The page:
Parent-child Interactions, Child Developmental Health, and Health System Costs at 6 Months Corrected Age

Overview

The aim of this novel health services research proposal is to assess the longer-term outcomes, to 6 months corrected age, of an adapted Family Integrated Care (FICare) model of care for moderate and late preterm infants admitted to a Level II neonatal intensive care unit (NICU).

This follow-up study will enroll infants at 6 months CA (± 1 month) recruited to the original FICare randomized controlled trial (clinicaltrials.gov ID: NCT02879799) from four level II NICU sites; two intervention and two control.

Full Title of Study: “Parent-child Interactions, Child Developmental Health, and Health System Costs at 6 Months Corrected Age: Effectiveness of a Cluster Randomized Controlled Trial of Family Integrated Care in Level II NICUs”

Study Type

  • Study Type: Interventional
  • Study Design
    • Allocation: Randomized
    • Intervention Model: Parallel Assignment
    • Primary Purpose: Health Services Research
    • Masking: None (Open Label)
  • Study Primary Completion Date: March 3, 2019

Detailed Description

The aim of this novel health services research proposal is to assess the longer-term outcomes, to 6 months corrected age, of Family Integrated Care (FICare) for moderate and late preterm infants admitted to a Level II neonatal intensive care unit (NICU). FICare is a psycho-educational intervention that empowers parents (mothers and fathers) to sequentially build their knowledge, skill, and confidence so the family is well-prepared to care for their preterm infant before discharge. FICare is dynamic, whereby parents and healthcare providers openly and mutually negotiate equitable caregiving roles during the infant's NICU stay. Parents are educated and coached to provide routine non-medical care. Healthcare providers continue to provide medical and technical care, such as intravenous medications and procedures, legal documentation, and professional support for families. Using a cluster randomized controlled trial (cRCT), our team is evaluating FICare in all 10 Level II NICUs in Alberta (5 intervention, 5 control sites; stratified by hospital size) with follow-up of infant development and costs at age 2 months corrected age (CA). Unless otherwise indicated, infant ages are corrected for prematurity. For the cRCT, we hypothesized that FICare would reduce length of NICU stay by 10%, reduce infant morbidities (e.g., nosocomial infections, respiratory support, feeding problems), increase breast-milk feeding, reduce maternal psychological distress, and reduce costs to the health care system and families. Maternal and infant data are currently being collected (1) shortly after admission to the NICU (baseline), (2) shortly before discharge from NICU (outcome), and (3) at 2 months CA (follow-up). At 2 months CA, our team will evaluate outcomes related to infant global development and maternal psychosocial distress. A follow-up study at 6 months CA will provide evidence of the sustainability of any effects, upon which to inform policy decisions about full-scale implementation of FICare in Level II NICUs.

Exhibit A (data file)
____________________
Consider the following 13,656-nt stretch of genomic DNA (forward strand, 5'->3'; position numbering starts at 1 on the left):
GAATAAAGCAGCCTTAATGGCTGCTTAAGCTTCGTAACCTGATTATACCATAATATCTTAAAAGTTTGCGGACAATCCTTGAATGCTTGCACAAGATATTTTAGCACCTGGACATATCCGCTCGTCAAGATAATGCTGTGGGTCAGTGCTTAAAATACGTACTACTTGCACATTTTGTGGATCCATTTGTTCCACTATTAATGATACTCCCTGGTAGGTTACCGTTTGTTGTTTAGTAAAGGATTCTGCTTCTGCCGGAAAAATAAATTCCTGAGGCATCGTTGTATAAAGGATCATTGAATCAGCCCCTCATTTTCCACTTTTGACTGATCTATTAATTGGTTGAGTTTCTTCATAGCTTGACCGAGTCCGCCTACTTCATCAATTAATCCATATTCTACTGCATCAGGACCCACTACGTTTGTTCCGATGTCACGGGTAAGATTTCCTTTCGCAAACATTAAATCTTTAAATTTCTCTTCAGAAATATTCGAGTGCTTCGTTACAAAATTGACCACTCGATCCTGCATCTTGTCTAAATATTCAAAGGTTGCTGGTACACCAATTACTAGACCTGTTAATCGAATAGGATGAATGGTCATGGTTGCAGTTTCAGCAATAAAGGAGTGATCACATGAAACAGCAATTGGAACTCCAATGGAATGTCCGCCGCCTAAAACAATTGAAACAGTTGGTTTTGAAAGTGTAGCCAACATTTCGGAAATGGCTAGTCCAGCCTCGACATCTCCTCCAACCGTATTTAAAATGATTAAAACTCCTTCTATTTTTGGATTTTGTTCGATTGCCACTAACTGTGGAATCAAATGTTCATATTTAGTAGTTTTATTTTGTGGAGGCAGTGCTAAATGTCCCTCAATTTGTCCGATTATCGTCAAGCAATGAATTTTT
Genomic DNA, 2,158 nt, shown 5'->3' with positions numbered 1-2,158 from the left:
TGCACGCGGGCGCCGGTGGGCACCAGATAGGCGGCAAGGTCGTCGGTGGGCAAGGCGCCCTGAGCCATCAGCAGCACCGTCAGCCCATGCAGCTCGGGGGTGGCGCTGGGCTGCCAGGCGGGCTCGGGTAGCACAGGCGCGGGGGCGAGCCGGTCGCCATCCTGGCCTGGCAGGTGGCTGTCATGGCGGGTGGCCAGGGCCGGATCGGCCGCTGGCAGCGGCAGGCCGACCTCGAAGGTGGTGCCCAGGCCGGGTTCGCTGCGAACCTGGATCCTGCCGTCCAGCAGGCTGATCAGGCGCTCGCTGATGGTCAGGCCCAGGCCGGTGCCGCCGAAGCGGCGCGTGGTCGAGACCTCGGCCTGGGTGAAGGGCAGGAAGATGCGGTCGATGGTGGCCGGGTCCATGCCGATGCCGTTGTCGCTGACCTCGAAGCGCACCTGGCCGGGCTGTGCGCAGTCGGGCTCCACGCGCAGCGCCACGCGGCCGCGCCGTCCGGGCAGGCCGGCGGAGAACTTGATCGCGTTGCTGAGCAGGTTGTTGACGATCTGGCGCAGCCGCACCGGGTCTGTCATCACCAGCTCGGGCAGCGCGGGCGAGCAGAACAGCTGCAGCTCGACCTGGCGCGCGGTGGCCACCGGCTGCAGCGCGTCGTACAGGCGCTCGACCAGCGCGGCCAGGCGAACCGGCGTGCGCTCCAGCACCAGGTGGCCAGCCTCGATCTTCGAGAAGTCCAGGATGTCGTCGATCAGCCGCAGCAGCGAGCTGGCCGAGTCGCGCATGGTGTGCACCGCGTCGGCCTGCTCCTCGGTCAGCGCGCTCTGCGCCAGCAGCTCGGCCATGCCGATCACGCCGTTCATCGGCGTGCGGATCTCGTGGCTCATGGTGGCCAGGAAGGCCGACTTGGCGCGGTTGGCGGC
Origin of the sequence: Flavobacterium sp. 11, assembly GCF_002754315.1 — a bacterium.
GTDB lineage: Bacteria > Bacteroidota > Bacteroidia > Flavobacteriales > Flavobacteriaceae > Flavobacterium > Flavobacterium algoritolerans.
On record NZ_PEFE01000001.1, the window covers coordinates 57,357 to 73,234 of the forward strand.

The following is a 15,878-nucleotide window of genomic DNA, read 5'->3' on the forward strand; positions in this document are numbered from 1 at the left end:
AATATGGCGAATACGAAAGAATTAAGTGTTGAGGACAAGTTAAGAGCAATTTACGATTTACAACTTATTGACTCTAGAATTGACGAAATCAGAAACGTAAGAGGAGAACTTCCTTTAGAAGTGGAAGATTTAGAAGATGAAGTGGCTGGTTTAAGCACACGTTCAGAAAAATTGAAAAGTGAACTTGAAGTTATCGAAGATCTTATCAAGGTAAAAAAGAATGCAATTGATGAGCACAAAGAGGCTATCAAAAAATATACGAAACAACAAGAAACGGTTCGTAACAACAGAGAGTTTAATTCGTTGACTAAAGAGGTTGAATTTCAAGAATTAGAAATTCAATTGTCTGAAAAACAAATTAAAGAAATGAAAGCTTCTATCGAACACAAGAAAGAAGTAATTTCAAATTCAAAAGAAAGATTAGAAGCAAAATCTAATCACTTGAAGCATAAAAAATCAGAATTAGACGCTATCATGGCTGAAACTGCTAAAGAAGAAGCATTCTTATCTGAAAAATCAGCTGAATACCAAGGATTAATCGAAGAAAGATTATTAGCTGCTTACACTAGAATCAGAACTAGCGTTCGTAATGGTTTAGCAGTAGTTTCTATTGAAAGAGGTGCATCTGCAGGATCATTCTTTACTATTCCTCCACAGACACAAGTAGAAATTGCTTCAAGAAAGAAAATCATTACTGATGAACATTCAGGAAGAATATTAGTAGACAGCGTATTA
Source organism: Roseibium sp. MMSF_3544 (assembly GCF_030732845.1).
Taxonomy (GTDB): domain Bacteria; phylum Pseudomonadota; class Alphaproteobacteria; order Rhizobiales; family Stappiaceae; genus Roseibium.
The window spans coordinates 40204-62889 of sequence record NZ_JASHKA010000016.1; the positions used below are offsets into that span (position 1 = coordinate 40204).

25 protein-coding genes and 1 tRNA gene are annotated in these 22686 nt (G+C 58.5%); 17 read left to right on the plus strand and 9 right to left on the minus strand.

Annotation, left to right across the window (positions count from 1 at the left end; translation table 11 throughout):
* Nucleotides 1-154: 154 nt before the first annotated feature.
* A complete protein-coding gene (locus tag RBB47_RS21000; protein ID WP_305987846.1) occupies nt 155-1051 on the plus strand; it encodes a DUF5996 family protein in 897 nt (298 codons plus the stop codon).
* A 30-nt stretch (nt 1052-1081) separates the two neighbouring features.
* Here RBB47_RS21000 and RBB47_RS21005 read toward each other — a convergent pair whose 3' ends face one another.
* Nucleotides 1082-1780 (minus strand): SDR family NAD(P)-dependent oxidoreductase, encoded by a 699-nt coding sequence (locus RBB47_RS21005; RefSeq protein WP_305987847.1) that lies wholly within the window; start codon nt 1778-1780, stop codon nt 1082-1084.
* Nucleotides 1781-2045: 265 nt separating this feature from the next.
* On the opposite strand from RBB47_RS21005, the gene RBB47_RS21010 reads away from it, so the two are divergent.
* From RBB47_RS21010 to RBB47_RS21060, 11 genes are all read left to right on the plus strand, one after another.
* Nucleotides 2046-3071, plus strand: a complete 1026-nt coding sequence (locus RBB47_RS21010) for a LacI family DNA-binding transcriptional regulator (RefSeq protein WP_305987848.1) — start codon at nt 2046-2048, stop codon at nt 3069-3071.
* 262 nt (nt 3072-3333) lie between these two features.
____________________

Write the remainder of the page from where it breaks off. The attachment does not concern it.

There is currently no standardized timeline for follow-up of infants born prematurely. Follow-up at 6 months CA is appropriate as the utility of assessing development in preterm infants is questionable prior to this age, and evidence suggests that inter-individual variability in child development increases after 12 months. After 12 months, it becomes more difficult to capture parent-child interactions and environmental factors may exert a stronger influence on infant development, potentially diluting the ability to directly measure the effect of FICare.

Interventions

  • Behavioral: Family Integrated Care
    • FICare is a dynamic psycho-educational intervention. The goal of FICare is a change in culture and practice that permits, encourages and supports parents in their parenting role while their infant is receiving health care in a Level II NICU. Underpinned by adult learning and change theories, FICare empowers parents to build their knowledge, skill and confidence so that the family is well-prepared to care for their infant long before discharge.

Arms, Groups and Cohorts

  • Experimental: Family Integrated Care
    • Study participants receive FICare, a dynamic psycho-educational intervention, while their infant(s) was/were admitted to a Level II NICU.
  • No Intervention: FICare Control Group
    • Study participants received standard care while their infant(s) was/were admitted to a Level II NICU.

Clinical Trial Outcome Measures

Primary Measures

  • Maternal-Child Interactions
    • Time Frame: At 6-months corrected age